Neuroscience and Law in a Nutshell

The term neuroscience is currently used to refer to a bundle of disciplines which study the relationships between human brain, mental activity, and behavior. Promising to explain operations of the mind in terms of the physical operations of the brain, neuroscience has received great attention by the scientific, legal and philosophical communities. The international legal debate has focused especially on possible uses of neuro-techniques for forensic purposes. The greatest enthusiasm has been displayed in the United States, where a worldwide-discussed case law has developed, and wide initiatives, such as the Law and Neuroscience Project funded by Mc Arthur Foundation, have been launched. The peculiarity of acquisition of scientific evidence in US proceedings, where the onus to bring scientific evidence before the courts is on parties, is probably one of the reasons why the US is leading the way. Interest in the legal implications of neuroscience has developed also in the European context, where various projects have recently been launched. One of them is the European Association for Neuroscience and Law (EANL), led by the University of Pavia (Italy) and involving neuroscientists, legal scholars, and ethicists from UK, Italy, Belgium, Germany, France, The Netherlands, Spain, and partnerships with US, Canada and Australia. The purpose of these projects is mainly to discuss the implications of new neuroscientific findings on different legal systems in a comparative, interdisciplinary and international context.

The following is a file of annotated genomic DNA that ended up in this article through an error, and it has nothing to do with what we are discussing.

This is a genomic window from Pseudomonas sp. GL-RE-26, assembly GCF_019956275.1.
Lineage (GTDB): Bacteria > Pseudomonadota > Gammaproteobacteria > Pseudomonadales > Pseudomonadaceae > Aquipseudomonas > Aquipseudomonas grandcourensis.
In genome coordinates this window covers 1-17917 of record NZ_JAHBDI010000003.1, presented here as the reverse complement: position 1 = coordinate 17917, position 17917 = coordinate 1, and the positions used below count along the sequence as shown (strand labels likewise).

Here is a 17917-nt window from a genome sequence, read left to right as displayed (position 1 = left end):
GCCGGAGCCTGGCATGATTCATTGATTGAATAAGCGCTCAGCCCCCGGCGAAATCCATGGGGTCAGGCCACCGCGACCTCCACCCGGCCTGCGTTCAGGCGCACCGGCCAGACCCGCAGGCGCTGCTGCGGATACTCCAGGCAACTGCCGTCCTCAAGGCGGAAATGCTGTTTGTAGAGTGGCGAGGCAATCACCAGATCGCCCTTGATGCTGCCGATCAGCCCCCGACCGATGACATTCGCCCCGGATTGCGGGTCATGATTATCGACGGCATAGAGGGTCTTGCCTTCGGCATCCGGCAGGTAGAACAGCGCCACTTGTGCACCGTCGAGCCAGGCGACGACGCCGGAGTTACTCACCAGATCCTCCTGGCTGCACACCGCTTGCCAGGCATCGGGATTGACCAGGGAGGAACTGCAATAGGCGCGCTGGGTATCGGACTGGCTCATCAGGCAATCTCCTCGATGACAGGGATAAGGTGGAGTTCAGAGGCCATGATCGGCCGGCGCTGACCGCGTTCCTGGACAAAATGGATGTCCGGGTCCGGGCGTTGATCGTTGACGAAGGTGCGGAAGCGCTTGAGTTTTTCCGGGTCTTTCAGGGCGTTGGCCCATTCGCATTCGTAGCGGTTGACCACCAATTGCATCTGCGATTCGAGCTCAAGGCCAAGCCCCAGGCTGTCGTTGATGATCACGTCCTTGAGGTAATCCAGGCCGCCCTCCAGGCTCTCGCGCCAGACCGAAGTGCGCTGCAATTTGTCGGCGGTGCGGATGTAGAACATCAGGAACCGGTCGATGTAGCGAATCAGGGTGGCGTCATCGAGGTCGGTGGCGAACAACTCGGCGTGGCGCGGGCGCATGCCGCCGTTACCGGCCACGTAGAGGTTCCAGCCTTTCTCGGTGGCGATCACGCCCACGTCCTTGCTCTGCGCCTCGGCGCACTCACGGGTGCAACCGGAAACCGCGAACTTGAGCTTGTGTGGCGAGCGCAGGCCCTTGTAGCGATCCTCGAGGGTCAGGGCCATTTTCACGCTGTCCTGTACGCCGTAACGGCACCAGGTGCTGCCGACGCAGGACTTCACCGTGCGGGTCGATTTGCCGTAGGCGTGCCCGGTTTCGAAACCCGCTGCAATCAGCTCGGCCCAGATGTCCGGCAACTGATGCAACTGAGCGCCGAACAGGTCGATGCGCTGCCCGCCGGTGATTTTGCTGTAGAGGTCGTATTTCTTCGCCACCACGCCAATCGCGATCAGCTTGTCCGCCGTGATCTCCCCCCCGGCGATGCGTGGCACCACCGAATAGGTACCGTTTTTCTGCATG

This article briefly describes the current hot topics at the interface between neuroscience and the law.

Read more